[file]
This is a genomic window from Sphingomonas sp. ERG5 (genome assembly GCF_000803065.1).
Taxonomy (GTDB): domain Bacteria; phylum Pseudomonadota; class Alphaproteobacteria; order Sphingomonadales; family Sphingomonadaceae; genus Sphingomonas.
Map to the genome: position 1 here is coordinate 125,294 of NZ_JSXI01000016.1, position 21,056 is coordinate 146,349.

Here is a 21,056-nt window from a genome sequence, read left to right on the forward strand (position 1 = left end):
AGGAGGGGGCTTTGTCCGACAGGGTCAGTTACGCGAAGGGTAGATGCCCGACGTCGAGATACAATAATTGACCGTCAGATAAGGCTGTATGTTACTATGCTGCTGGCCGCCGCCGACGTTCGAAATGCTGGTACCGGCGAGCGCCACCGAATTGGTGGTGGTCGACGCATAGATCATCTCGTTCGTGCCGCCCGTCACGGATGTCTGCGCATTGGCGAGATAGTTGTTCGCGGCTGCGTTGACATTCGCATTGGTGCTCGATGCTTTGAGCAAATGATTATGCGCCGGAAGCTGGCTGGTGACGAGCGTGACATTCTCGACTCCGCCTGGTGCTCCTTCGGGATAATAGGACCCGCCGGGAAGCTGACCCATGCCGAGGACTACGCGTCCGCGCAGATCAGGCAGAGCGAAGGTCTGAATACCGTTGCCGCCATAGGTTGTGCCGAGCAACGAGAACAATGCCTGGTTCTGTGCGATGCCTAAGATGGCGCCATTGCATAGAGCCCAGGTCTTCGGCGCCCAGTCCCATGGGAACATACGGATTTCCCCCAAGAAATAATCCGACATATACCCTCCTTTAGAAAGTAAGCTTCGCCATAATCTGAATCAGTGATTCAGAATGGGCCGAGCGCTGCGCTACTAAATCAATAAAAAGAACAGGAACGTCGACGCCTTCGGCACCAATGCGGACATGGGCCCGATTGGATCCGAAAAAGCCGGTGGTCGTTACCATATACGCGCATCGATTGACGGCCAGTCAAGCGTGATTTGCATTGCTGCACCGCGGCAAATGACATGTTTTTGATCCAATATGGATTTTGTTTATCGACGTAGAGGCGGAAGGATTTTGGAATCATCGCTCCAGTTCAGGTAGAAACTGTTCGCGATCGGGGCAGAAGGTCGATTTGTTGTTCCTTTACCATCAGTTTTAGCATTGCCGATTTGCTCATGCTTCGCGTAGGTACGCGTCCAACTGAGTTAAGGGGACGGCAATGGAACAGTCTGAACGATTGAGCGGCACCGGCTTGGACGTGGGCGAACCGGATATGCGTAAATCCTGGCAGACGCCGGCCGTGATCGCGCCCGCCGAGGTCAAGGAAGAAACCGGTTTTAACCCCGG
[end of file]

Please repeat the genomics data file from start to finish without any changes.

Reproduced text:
This is a genomic window from Sphingomonas sp. ERG5 (genome assembly GCF_000803065.1).
Taxonomy (GTDB): domain Bacteria; phylum Pseudomonadota; class Alphaproteobacteria; order Sphingomonadales; family Sphingomonadaceae; genus Sphingomonas.
Map to the genome: position 1 here is coordinate 125,294 of NZ_JSXI01000016.1, position 21,056 is coordinate 146,349.

Here is a 21,056-nt window from a genome sequence, read left to right on the forward strand (position 1 = left end):
AGGAGGGGGCTTTGTCCGACAGGGTCAGTTACGCGAAGGGTAGATGCCCGACGTCGAGATACAATAATTGACCGTCAGATAAGGCTGTATGTTACTATGCTGCTGGCCGCCGCCGACGTTCGAAATGCTGGTACCGGCGAGCGCCACCGAATTGGTGGTGGTCGACGCATAGATCATCTCGTTCGTGCCGCCCGTCACGGATGTCTGCGCATTGGCGAGATAGTTGTTCGCGGCTGCGTTGACATTCGCATTGGTGCTCGATGCTTTGAGCAAATGATTATGCGCCGGAAGCTGGCTGGTGACGAGCGTGACATTCTCGACTCCGCCTGGTGCTCCTTCGGGATAATAGGACCCGCCGGGAAGCTGACCCATGCCGAGGACTACGCGTCCGCGCAGATCAGGCAGAGCGAAGGTCTGAATACCGTTGCCGCCATAGGTTGTGCCGAGCAACGAGAACAATGCCTGGTTCTGTGCGATGCCTAAGATGGCGCCATTGCATAGAGCCCAGGTCTTCGGCGCCCAGTCCCATGGGAACATACGGATTTCCCCCAAGAAATAATCCGACATATACCCTCCTTTAGAAAGTAAGCTTCGCCATAATCTGAATCAGTGATTCAGAATGGGCCGAGCGCTGCGCTACTAAATCAATAAAAAGAACAGGAACGTCGACGCCTTCGGCACCAATGCGGACATGGGCCCGATTGGATCCGAAAAAGCCGGTGGTCGTTACCATATACGCGCATCGATTGACGGCCAGTCAAGCGTGATTTGCATTGCTGCACCGCGGCAAATGACATGTTTTTGATCCAATATGGATTTTGTTTATCGACGTAGAGGCGGAAGGATTTTGGAATCATCGCTCCAGTTCAGGTAGAAACTGTTCGCGATCGGGGCAGAAGGTCGATTTGTTGTTCCTTTACCATCAGTTTTAGCATTGCCGATTTGCTCATGCTTCGCGTAGGTACGCGTCCAACTGAGTTAAGGGGACGGCAATGGAACAGTCTGAACGATTGAGCGGCACCGGCTTGGACGTGGGCGAACCGGATATGCGTAAATCCTGGCAGACGCCGGCCGTGATCGCGCCCGCCGAGGTCAAGGAAGAAACCGGTTTTAACCCCGG